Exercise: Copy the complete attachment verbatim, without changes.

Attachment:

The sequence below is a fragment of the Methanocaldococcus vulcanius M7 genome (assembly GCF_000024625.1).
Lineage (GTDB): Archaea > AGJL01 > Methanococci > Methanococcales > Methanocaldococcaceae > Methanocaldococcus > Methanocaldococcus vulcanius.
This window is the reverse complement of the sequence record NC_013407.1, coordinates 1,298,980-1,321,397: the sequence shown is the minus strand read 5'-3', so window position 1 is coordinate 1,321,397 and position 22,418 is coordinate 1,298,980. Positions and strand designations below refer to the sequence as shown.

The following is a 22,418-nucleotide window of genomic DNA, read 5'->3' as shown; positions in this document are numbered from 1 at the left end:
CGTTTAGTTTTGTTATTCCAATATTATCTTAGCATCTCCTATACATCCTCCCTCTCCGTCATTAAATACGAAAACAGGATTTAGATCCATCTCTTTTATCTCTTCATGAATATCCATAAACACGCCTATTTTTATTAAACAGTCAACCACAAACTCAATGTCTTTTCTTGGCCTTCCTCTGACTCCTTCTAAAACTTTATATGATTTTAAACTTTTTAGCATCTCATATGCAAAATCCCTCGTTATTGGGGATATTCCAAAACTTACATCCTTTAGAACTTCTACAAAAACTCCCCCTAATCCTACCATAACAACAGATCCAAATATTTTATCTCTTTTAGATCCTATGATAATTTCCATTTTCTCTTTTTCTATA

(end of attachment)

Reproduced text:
The sequence below is a fragment of the Methanocaldococcus vulcanius M7 genome (assembly GCF_000024625.1).
Lineage (GTDB): Archaea > AGJL01 > Methanococci > Methanococcales > Methanocaldococcaceae > Methanocaldococcus > Methanocaldococcus vulcanius.
This window is the reverse complement of the sequence record NC_013407.1, coordinates 1,298,980-1,321,397: the sequence shown is the minus strand read 5'-3', so window position 1 is coordinate 1,321,397 and position 22,418 is coordinate 1,298,980. Positions and strand designations below refer to the sequence as shown.

The following is a 22,418-nucleotide window of genomic DNA, read 5'->3' as shown; positions in this document are numbered from 1 at the left end:
CGTTTAGTTTTGTTATTCCAATATTATCTTAGCATCTCCTATACATCCTCCCTCTCCGTCATTAAATACGAAAACAGGATTTAGATCCATCTCTTTTATCTCTTCATGAATATCCATAAACACGCCTATTTTTATTAAACAGTCAACCACAAACTCAATGTCTTTTCTTGGCCTTCCTCTGACTCCTTCTAAAACTTTATATGATTTTAAACTTTTTAGCATCTCATATGCAAAATCCCTCGTTATTGGGGATATTCCAAAACTTACATCCTTTAGAACTTCTACAAAAACTCCCCCTAATCCTACCATAACAACAGATCCAAATATTTTATCTCTTTTAGATCCTATGATAATTTCCATTTTCTCTTTTTCTATA